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Here’s what I’d do about the UKOG share price right now

Over the past 12 months, shares in UK Oil & Gas (LSE: UKOG) have plunged a staggering 22%. The stock’s performance did pick up slightly in early 2019 when, following the publication of the company’s 2019 strategy and drilling plans, investors rushed to buy into its growth story.

Indeed, as I commented at the time, if management can successfully execute UKOG’s published 2019-20 strategy and drilling plans, 2019 could be a transformational year for the company. 

A transformational year

If the group manages to move Horse Hill “into permanent production by the end of 2019 via two new horizontal wells,” UKOG could exit the year producing as much as 1,000 barrels of oil per day — that’s not much in the grand scheme of things, but it will be a landmark for the firm. 

Most importantly, if the company does manage to get production going, then it could become self-sufficient over the next 12-24 months, negating the need for further share issues. 

Shareholder support 

Over the past few years, UKOG has been able to keep the lights on by issuing new shares to investors. For example, even though UKOG’s book value (the total value of shareholder assets minus liabilities) has increased tenfold over the past 10 years, the share price has only risen around 200% as the number of shares in issue has ballooned, from under 100m to more than 5bn.

Unfortunately, it doesn’t look as if the business is going to stop issuing shares to fund its operations anytime soon.

At the end of last month, the company announced it had completed the acquisition of a 6% shareholding in Horse Hill Developments Ltd for £2.1m, which was funded by the issue of 130m new shares. Following the issuance of these new shares, UKOG has a total of 5.71bn shares in circulation.

Buy, sell or hold 

So, how should investors trade the UKOG share price over the next 12 months? Well, I would be lying if I said I didn’t see further weakness ahead for the shares as the company progresses towards its goal of commencing production this year. Any delays will be costly, and it’s likely that shareholders will be asked to foot the bill for any cost overruns.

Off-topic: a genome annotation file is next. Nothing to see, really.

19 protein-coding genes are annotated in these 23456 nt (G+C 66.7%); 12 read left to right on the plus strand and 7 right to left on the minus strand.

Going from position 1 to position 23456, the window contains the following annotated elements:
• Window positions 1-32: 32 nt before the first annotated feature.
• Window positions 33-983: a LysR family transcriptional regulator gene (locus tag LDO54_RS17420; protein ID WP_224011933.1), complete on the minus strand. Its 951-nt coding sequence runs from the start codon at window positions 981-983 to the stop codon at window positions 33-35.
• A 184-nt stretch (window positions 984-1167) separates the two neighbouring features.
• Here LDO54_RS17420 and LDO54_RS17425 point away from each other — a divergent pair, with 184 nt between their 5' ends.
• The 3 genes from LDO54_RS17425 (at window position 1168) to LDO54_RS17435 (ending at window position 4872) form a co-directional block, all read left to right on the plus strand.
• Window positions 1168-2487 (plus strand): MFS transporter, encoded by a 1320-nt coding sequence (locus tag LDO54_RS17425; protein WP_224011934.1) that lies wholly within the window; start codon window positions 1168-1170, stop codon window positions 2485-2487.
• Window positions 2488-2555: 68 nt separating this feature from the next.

That being said, when oil does eventually start flowing from the company’s acreage, I believe investors will be well rewarded for their patience. 

Using a back of the envelope calculation, we can see the potential here. If the group manages to produce 1,000 barrels of oil per day for $50 a barrel, it has the potential to generate revenues of £13.8m a year. The rest of the UK oil & gas industry is trading at a price-to-sales multiple of just under three, implying the company could attract a market capitalisation of £42m in the best-case scenario.

That might not seem like much compared to UKOG’s current market-cap of £76m, but once the firm has started production, I don’t see much that will hold it back. Doubling production to 2,000 barrels of oil per day could justify a market capitalisation of £90m-£100m.

With this being the case, even though there could be further volatility ahead for the stock over the next few months, I think it’s worth owning a few shares in UKOG as a speculative investment and bet on the group’s success later this year.

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Rupert Hargreaves owns no share mentioned. The Motley Fool UK has no position in any of the shares mentioned. Views expressed on the companies mentioned in this article are those of the writer and therefore may differ from the official recommendations we make in our subscription services such as Share Advisor, Hidden Winners and Pro. Here at The Motley Fool we believe that considering a diverse range of insights makes us better investors.